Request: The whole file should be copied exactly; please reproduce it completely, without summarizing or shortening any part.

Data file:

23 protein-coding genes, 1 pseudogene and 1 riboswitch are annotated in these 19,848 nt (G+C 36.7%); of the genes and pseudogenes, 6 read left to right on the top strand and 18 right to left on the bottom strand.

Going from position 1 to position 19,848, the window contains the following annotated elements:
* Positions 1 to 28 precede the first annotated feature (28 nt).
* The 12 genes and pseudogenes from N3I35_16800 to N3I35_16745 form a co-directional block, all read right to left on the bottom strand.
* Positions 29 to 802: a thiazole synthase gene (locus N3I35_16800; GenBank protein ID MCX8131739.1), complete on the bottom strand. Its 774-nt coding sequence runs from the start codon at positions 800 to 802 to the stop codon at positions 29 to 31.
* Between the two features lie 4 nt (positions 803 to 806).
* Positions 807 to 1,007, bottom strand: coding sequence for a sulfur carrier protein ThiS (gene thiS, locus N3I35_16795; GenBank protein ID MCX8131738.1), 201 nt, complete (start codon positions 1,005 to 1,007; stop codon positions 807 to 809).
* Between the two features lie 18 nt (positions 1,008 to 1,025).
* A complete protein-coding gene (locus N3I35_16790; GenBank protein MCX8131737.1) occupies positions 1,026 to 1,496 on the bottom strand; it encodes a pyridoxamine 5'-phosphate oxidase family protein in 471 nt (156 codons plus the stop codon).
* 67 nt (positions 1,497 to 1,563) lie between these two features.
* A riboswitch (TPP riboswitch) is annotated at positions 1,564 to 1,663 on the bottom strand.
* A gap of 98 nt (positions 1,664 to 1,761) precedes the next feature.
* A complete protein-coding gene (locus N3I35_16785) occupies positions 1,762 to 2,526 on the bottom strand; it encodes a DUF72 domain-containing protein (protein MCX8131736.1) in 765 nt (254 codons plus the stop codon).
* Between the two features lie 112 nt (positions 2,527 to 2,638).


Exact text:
23 protein-coding genes, 1 pseudogene and 1 riboswitch are annotated in these 19,848 nt (G+C 36.7%); of the genes and pseudogenes, 6 read left to right on the top strand and 18 right to left on the bottom strand.

Going from position 1 to position 19,848, the window contains the following annotated elements:
* Positions 1 to 28 precede the first annotated feature (28 nt).
* The 12 genes and pseudogenes from N3I35_16800 to N3I35_16745 form a co-directional block, all read right to left on the bottom strand.
* Positions 29 to 802: a thiazole synthase gene (locus N3I35_16800; GenBank protein ID MCX8131739.1), complete on the bottom strand. Its 774-nt coding sequence runs from the start codon at positions 800 to 802 to the stop codon at positions 29 to 31.
* Between the two features lie 4 nt (positions 803 to 806).
* Positions 807 to 1,007, bottom strand: coding sequence for a sulfur carrier protein ThiS (gene thiS, locus N3I35_16795; GenBank protein ID MCX8131738.1), 201 nt, complete (start codon positions 1,005 to 1,007; stop codon positions 807 to 809).
* Between the two features lie 18 nt (positions 1,008 to 1,025).
* A complete protein-coding gene (locus N3I35_16790; GenBank protein MCX8131737.1) occupies positions 1,026 to 1,496 on the bottom strand; it encodes a pyridoxamine 5'-phosphate oxidase family protein in 471 nt (156 codons plus the stop codon).
* 67 nt (positions 1,497 to 1,563) lie between these two features.
* A riboswitch (TPP riboswitch) is annotated at positions 1,564 to 1,663 on the bottom strand.
* A gap of 98 nt (positions 1,664 to 1,761) precedes the next feature.
* A complete protein-coding gene (locus N3I35_16785) occupies positions 1,762 to 2,526 on the bottom strand; it encodes a DUF72 domain-containing protein (protein MCX8131736.1) in 765 nt (254 codons plus the stop codon).
* Between the two features lie 112 nt (positions 2,527 to 2,638).